Flooded with Memories

Rushing water of the South Platte River in 1965

Rushing water of the South Platte River in 1965

For two days in June of 1965, torrential rains caused historic flooding of the Platte River in Denver.  Scott’s Liquid Gold was a tiny company based just blocks from the swollen South Platte River.

Years earlier in 1951, Ida Goldstein had purchased the formula and remaining inventory of Scott’s Liquid Gold from a door-to-door salesman.  Ida was a widow with three sons and had weathered the great depression alone. By 1965, Ida’s oldest son, Jerry, had taken on the task of building Scott’s Liquid Gold into a business.

Jerry Goldstein in 1970 after moving  the plant to its current location in Denver.

Jerry Goldstein in 1970 after moving the plant to its current location in Denver.

On June 16, 1965, Jerry watched the Platte River rise and feared that Liquid Gold and years of work would be wiped out.  It took several days for the water to recede and for local business owners to be allowed back into the flood ravaged area.  It took several more days just to get the door open to assess the damage. Jerry expected to find that everything had been washed away or broken beyond repair.  To his surprise, although severely battered and bruised, most of the bottles and equipment were intact.

Without insurance, the clean-up began. Jerry realized that as the flood waters rose, the bottles simply floated. As the water receded the bottles settled again on the dirt and mud left behind by the rushing water.

The Scott's Liquid Gold bottle in 1965.

The Scott’s Liquid Gold bottle in 1965.

With the help of his family and friends, they cleaned and sorted bottles and put the small manufacturing facility back together.  Within weeks Jerry was batching and bottling by hand and filling orders just as he had before the flood.

To encourage Jerry as he was building the company, Ida had given him a framed poem called “Don’t Quit”. Her years as a single mother during the depression had made her tenacious and she never gave up and she expected the same from her sons. The poem hung on the wall of a tiny office in the small manufacturing facility.  When Jerry first opened the door to the plant a few days following the flood the first thing he found was the poem. Like the bottles, it simply rose and fell with the flood waters.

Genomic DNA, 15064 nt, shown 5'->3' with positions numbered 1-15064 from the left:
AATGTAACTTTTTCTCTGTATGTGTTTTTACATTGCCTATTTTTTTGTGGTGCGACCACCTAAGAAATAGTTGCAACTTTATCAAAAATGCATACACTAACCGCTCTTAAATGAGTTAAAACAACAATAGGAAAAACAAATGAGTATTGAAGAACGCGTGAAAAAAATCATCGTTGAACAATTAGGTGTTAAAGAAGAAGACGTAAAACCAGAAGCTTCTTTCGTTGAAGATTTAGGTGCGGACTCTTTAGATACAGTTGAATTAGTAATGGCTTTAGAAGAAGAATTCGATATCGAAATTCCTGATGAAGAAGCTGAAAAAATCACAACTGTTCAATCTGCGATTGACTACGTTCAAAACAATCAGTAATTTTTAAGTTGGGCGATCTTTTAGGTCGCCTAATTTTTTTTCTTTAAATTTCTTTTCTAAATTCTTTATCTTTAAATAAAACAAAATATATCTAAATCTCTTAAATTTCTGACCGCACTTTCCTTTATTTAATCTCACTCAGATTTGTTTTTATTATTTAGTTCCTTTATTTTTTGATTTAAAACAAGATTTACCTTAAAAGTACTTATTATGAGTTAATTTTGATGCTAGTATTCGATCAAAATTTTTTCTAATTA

The water-stained "Don't Quit" poem that hung on the wall at Scott's Liquid Gold

The water-stained “Don’t Quit” poem that hung on the wall at Scott’s Liquid Gold

Scott’s Liquid Gold survived the flood of 1965 and has gone on to thrive for another 50 years.  It is one of the most well-known and trusted brands in America today.  Jerry’s only son, Mark, worked with his dad for 22 years and has led the company since his father’s death in 2000.  Jerry always believed that the poem survived as a reminder to never give up on your dreams and keep going because you never know how close you are to seeing your dreams come true.  To the millions of Americans with big dreams and high hopes, we want to encourage you to keep going.  Success may be closer than you think.

 

From the poem “Don’t Quit”-

Success is failure turned inside out –

The silver tint of the clouds of doubt.

And you can never tell how close you are

It may be near when it seems afar;

So stick to the fight when you’re hardest hit –

It’s when things seem worst that you musn’t quit.

An All-American Toolbox!

Like many, I love finding unique ways to breathe new life into old obsolete household items.  While cleaning the garage storage closet  I found this old toolbox, (maybe circa 1950) that belonged to my father-in-law.  I did not want to put it in the trash or donate it but it was just sitting there collecting dust.  I took it out of the garage and started to clean it up hoping that I might be inspired to find a new use for it.  And guess what, it worked!  How about An All-American planter to brighten my porch this Fourth of July? I started by cleaning up the toolbox with a gentle, mild detergent.  I used Scott’s Liquid Gold Wood Wash. I wanted to be sure to get all the dirt off, inside and out, and remove any chemical residue.  But I also wanted to be sure it was safe for plants. You can see that it was pretty dirty! To deep clean the wood and hydrate it, I used Scott’s Liquid Gold Wood Cleaner and Preservative on the outside of the toolbox to restore the wood.  The wood was so dry and thirsty it took several applications.  When the wood looked good, I buffed out the extra oil. Then, I placed whipped topping containers in each section to catch extra water and added ten dollars worth of  red, white and ‘blue’ petunias. Added a few flags and Voila!  I have a unique planter from an old toolbox steeped in American history and ready to celebrate the Fourth of July! Wishing you and yours a safe and happy All-American Fourth of July!

An All-American Toolbox!